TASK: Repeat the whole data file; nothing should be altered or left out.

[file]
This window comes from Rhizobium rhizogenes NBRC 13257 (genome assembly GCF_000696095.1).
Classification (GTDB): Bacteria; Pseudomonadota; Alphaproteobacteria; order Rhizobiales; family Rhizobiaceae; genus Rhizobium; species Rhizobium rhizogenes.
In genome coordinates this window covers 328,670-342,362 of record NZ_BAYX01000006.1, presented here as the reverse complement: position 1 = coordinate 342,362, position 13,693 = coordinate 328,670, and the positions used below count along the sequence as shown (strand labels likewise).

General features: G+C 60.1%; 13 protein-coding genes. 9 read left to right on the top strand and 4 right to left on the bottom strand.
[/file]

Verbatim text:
This window comes from Rhizobium rhizogenes NBRC 13257 (genome assembly GCF_000696095.1).
Classification (GTDB): Bacteria; Pseudomonadota; Alphaproteobacteria; order Rhizobiales; family Rhizobiaceae; genus Rhizobium; species Rhizobium rhizogenes.
In genome coordinates this window covers 328,670-342,362 of record NZ_BAYX01000006.1, presented here as the reverse complement: position 1 = coordinate 342,362, position 13,693 = coordinate 328,670, and the positions used below count along the sequence as shown (strand labels likewise).

General features: G+C 60.1%; 13 protein-coding genes. 9 read left to right on the top strand and 4 right to left on the bottom strand.